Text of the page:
John (pictured right) and Jim Harbaugh (pictured left) are some “real brothas,” in my eyes. I’m not saying that merely because they are blood brothers.
These two brave white men risked their careers when they made the decision to choose a younger, second-stream black man to quarterback their teams over a more experienced white one. Before the Harbaughs made their collective decisions at different points in history, they were already football coaching legends. That is what makes their controversial choices so significant.
They knew the risks behind their moves if things did not go the right way. They put much on the line for the professional football organizations they coached for. But they stuck with their decisions. One of their chosen brothers, Colin Kaepernick (Jim’s former starting quarterback), went on to revolutionize how marketing is done in the world of sports on a global, not national level.
Lamar Jackson, John’s chosen black quarterback, is currently revolutionizing the way the NFL game is played today. NFL broadcasting experts (such as Jason Whitlock at Fox Sports) laughed at John Harbaugh’s decision to allow Jackson to lead his “wishbone” offense. Whitlock called the Harbaugh/Jackson idea more suitable for college football coaching, not professional.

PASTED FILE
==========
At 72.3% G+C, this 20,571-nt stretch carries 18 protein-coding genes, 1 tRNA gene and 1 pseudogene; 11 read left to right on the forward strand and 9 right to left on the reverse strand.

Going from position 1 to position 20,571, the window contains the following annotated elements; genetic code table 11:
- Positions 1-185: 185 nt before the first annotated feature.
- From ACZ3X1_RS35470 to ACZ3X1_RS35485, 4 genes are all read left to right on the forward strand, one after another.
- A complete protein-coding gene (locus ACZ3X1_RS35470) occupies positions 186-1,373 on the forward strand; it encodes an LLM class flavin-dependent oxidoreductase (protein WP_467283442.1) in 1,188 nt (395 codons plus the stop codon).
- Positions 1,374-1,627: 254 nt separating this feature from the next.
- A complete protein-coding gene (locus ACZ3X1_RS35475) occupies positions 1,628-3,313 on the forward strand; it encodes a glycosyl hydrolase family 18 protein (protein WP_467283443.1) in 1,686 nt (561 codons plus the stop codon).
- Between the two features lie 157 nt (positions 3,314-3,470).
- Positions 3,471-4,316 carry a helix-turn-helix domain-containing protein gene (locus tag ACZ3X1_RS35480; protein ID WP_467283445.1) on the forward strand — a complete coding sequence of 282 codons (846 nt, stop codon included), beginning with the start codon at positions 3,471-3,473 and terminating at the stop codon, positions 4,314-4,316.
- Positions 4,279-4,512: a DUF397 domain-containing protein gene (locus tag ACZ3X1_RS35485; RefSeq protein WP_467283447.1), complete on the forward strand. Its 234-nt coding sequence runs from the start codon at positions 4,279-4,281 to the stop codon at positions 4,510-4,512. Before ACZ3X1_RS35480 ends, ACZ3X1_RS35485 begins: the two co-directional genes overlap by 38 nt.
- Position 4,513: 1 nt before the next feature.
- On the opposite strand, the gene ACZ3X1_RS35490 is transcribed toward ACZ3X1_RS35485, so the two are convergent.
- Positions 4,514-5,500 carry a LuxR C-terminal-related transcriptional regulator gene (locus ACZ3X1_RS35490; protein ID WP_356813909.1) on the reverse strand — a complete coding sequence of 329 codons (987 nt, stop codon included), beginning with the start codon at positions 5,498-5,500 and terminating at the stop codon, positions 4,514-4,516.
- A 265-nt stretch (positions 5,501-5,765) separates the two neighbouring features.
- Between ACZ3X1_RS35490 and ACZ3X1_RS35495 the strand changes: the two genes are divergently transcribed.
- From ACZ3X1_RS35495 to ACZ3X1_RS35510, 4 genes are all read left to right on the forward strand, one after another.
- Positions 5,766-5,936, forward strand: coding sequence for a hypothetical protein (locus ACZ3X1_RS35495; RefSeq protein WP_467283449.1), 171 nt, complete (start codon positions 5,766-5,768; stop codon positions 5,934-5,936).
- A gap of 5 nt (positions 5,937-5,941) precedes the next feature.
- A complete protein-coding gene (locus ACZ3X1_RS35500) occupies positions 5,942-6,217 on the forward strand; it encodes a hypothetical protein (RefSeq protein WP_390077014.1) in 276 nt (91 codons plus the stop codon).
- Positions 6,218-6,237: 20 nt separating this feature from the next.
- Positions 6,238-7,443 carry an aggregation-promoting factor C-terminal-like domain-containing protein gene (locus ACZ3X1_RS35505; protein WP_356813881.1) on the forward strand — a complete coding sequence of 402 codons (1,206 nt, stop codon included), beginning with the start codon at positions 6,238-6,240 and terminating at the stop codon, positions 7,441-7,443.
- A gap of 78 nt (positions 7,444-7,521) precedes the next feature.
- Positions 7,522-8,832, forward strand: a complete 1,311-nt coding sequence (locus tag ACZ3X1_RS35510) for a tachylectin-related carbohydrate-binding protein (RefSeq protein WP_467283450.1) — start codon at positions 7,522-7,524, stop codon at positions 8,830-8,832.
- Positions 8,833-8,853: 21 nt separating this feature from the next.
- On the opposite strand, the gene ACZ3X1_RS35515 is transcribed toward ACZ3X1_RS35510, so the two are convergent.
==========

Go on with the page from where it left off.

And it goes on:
Today, Harbaugh and Jackson’s Baltimore Ravens have a 13-2 record going into the final week of football for the 2019-20 regular season. Their team has also earned the number one seed for the first time in franchise history, according to numerous U.S sports news sources.
In closing, these Harbaugh “brothas” did not decide to do what was popular or typical of privileged white men in their head coaching positions. They rose to the challenge to make their decisions in the lofty but racially divided world of the NFL. These divisions exist among the executive business sectors, team sectors, and the fanbase-level sectors of today’s NFL.
The actions that John and Jim Harbaugh took were independently made without the input of anyone but their fellow brothers in their team’s respective locker rooms. They did not bend to the will of a predominantly white NFL fanbase by doing what the typical wealthy white male owner may have wanted in the best interest of a dollar.
For their courageous choices, the Harbaughs have the right to scream their family postgame victory chant for eternity: “Who’s got it better than us?!” To answer them, I say, “Nobody!” From myself to the Harbaugh Brothers, I say thank you. You two “brothas” made some tough decisions at tough times in your careers.
Even though many challenges remain, the sports world is becoming a better place for all black athletes because of the brave instincts that are inside you two men. Keep the harmonious spirit alive.